As mentioned in theNew York Times, the U.S. Preventive Services Task Force recently updated itsprostate cancer screening guidelines, reaffirming that evidence is lacking to recommend for or against it, and took an additional new step stating that physicians should not routinely screen for prostate cancer in men over 75. This is in contrast to recommendations by other organizations such as the American Cancer Society thatrecommendsdoctors offer aPSAblood test and DRE (digital rectal exam) yearly, beginning at age 50 to men who can be expected to live at least 10 more years, and for men at high risk (African American, family history of prostate cancer) screening should begin at age 45.
Why the difference and what should you do? On the one hand, in 2007, prostate cancer was the leading cause of new cancers for men and second only to lung cancer for cancer death in men. Organizations like the American Cancer Society who are determined to get rid of all cancer encourage screening. On the other hand, it is not clear that finding and then treating prostate cancer will save one's live. This is likely due to the fact that many prostate cancers are slow growing, and men will often die of something else before the prostate cancer spreads. In addition, treatment for prostate cancer is not without risks and complications, such as problems with urination and sexual function.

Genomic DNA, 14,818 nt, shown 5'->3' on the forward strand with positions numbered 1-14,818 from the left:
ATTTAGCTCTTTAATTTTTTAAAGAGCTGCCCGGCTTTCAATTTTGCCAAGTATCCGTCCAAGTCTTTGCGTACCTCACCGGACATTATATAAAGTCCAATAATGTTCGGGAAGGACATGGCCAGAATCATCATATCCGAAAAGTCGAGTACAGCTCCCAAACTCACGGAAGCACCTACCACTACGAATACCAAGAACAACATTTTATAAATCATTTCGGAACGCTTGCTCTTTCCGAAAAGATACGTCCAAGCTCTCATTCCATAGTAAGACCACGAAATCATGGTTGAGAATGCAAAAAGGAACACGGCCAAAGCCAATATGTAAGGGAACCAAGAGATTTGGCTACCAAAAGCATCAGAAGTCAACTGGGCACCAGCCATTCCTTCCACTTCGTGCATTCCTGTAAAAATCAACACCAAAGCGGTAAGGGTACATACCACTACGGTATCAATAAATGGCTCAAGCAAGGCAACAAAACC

There is not right answer here, and it is important that you discuss all screening with your doctor. One key thing to determine is that screening and finding cancer doesn't necessarily mean more testing and treating. For example, you might have aPSAtest done that is greater than normal, and determine that beforeproceedingto further testing (biopsy) you might watch and wait. For this reason, I still recommend screening, but advise caution when addressing a positive test. Based on your individual risks, values, etc. you and your physician can determine how best toproceed.